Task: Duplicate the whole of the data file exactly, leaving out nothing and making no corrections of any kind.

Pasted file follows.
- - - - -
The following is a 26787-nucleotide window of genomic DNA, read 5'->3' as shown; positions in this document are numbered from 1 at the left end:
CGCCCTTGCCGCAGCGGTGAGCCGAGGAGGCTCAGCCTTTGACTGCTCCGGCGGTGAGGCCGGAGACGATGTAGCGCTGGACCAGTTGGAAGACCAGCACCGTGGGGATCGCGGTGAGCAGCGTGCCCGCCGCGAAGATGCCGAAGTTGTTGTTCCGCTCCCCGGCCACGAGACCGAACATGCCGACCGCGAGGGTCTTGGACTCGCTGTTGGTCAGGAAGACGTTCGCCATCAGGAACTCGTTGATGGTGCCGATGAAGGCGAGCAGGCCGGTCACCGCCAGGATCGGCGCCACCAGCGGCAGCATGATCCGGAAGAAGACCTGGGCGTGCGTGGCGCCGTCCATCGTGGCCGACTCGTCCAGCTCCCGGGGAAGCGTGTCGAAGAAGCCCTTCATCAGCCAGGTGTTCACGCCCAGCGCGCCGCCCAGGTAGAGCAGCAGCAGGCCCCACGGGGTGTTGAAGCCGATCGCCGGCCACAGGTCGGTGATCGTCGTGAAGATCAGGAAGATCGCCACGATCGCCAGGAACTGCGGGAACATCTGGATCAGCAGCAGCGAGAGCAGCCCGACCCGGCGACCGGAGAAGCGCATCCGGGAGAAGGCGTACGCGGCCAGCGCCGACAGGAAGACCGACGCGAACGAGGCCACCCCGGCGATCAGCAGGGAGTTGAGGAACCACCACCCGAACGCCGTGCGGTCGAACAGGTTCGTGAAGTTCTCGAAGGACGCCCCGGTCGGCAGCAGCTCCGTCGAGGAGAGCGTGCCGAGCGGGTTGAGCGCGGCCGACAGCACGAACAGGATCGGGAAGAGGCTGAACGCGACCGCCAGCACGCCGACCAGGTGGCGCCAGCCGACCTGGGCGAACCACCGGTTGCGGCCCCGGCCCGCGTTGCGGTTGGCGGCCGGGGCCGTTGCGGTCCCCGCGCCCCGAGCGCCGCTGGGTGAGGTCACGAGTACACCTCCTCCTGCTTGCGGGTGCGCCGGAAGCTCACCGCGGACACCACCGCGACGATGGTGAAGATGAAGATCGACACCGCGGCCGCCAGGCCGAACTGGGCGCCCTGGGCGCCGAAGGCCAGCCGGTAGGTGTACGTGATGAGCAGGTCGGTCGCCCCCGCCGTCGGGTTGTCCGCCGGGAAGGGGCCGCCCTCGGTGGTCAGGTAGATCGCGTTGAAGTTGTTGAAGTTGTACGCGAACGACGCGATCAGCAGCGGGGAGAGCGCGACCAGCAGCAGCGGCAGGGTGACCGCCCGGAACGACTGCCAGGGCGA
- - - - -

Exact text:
The following is a 26787-nucleotide window of genomic DNA, read 5'->3' as shown; positions in this document are numbered from 1 at the left end:
CGCCCTTGCCGCAGCGGTGAGCCGAGGAGGCTCAGCCTTTGACTGCTCCGGCGGTGAGGCCGGAGACGATGTAGCGCTGGACCAGTTGGAAGACCAGCACCGTGGGGATCGCGGTGAGCAGCGTGCCCGCCGCGAAGATGCCGAAGTTGTTGTTCCGCTCCCCGGCCACGAGACCGAACATGCCGACCGCGAGGGTCTTGGACTCGCTGTTGGTCAGGAAGACGTTCGCCATCAGGAACTCGTTGATGGTGCCGATGAAGGCGAGCAGGCCGGTCACCGCCAGGATCGGCGCCACCAGCGGCAGCATGATCCGGAAGAAGACCTGGGCGTGCGTGGCGCCGTCCATCGTGGCCGACTCGTCCAGCTCCCGGGGAAGCGTGTCGAAGAAGCCCTTCATCAGCCAGGTGTTCACGCCCAGCGCGCCGCCCAGGTAGAGCAGCAGCAGGCCCCACGGGGTGTTGAAGCCGATCGCCGGCCACAGGTCGGTGATCGTCGTGAAGATCAGGAAGATCGCCACGATCGCCAGGAACTGCGGGAACATCTGGATCAGCAGCAGCGAGAGCAGCCCGACCCGGCGACCGGAGAAGCGCATCCGGGAGAAGGCGTACGCGGCCAGCGCCGACAGGAAGACCGACGCGAACGAGGCCACCCCGGCGATCAGCAGGGAGTTGAGGAACCACCACCCGAACGCCGTGCGGTCGAACAGGTTCGTGAAGTTCTCGAAGGACGCCCCGGTCGGCAGCAGCTCCGTCGAGGAGAGCGTGCCGAGCGGGTTGAGCGCGGCCGACAGCACGAACAGGATCGGGAAGAGGCTGAACGCGACCGCCAGCACGCCGACCAGGTGGCGCCAGCCGACCTGGGCGAACCACCGGTTGCGGCCCCGGCCCGCGTTGCGGTTGGCGGCCGGGGCCGTTGCGGTCCCCGCGCCCCGAGCGCCGCTGGGTGAGGTCACGAGTACACCTCCTCCTGCTTGCGGGTGCGCCGGAAGCTCACCGCGGACACCACCGCGACGATGGTGAAGATGAAGATCGACACCGCGGCCGCCAGGCCGAACTGGGCGCCCTGGGCGCCGAAGGCCAGCCGGTAGGTGTACGTGATGAGCAGGTCGGTCGCCCCCGCCGTCGGGTTGTCCGCCGGGAAGGGGCCGCCCTCGGTGGTCAGGTAGATCGCGTTGAAGTTGTTGAAGTTGTACGCGAACGACGCGATCAGCAGCGGGGAGAGCGCGACCAGCAGCAGCGGCAGGGTGACCGCCCGGAACGACTGCCAGGGCGA